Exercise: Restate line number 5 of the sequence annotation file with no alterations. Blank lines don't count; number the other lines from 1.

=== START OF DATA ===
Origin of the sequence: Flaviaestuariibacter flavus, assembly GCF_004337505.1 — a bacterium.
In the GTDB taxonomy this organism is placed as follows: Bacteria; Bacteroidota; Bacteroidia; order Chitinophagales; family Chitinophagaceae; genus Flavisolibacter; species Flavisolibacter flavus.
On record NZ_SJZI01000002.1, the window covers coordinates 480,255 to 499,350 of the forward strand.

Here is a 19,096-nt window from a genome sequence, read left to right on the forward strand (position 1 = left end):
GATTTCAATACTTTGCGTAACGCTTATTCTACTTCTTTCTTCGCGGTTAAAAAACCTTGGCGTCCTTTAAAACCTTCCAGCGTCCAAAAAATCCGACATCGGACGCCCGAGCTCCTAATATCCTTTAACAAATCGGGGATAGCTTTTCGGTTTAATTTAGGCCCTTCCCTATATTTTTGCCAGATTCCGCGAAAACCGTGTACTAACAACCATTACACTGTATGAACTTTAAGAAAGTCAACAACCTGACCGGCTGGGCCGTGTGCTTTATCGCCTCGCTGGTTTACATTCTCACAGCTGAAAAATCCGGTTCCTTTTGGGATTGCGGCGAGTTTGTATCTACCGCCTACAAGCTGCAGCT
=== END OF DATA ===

GATTTCAATACTTTGCGTAACGCTTATTCTACTTCTTTCTTCGCGGTTAAAAAACCTTGGCGTCCTTTAAAACCTTCCAGCGTCCAAAAAATCCGACATCGGACGCCCGAGCTCCTAATATCCTTTAACAAATCGGGGATAGCTTTTCGGTTTAATTTAGGCCCTTCCCTATATTTTTGCCAGATTCCGCGAAAACCGTGTACTAACAACCATTACACTGTATGAACTTTAAGAAAGTCAACAACCTGACCGGCTGGGCCGTGTGCTTTATCGCCTCGCTGGTTTACATTCTCACAGCTGAAAAATCCGGTTCCTTTTGGGATTGCGGCGAGTTTGTATCTACCGCCTACAAGCTGCAGCT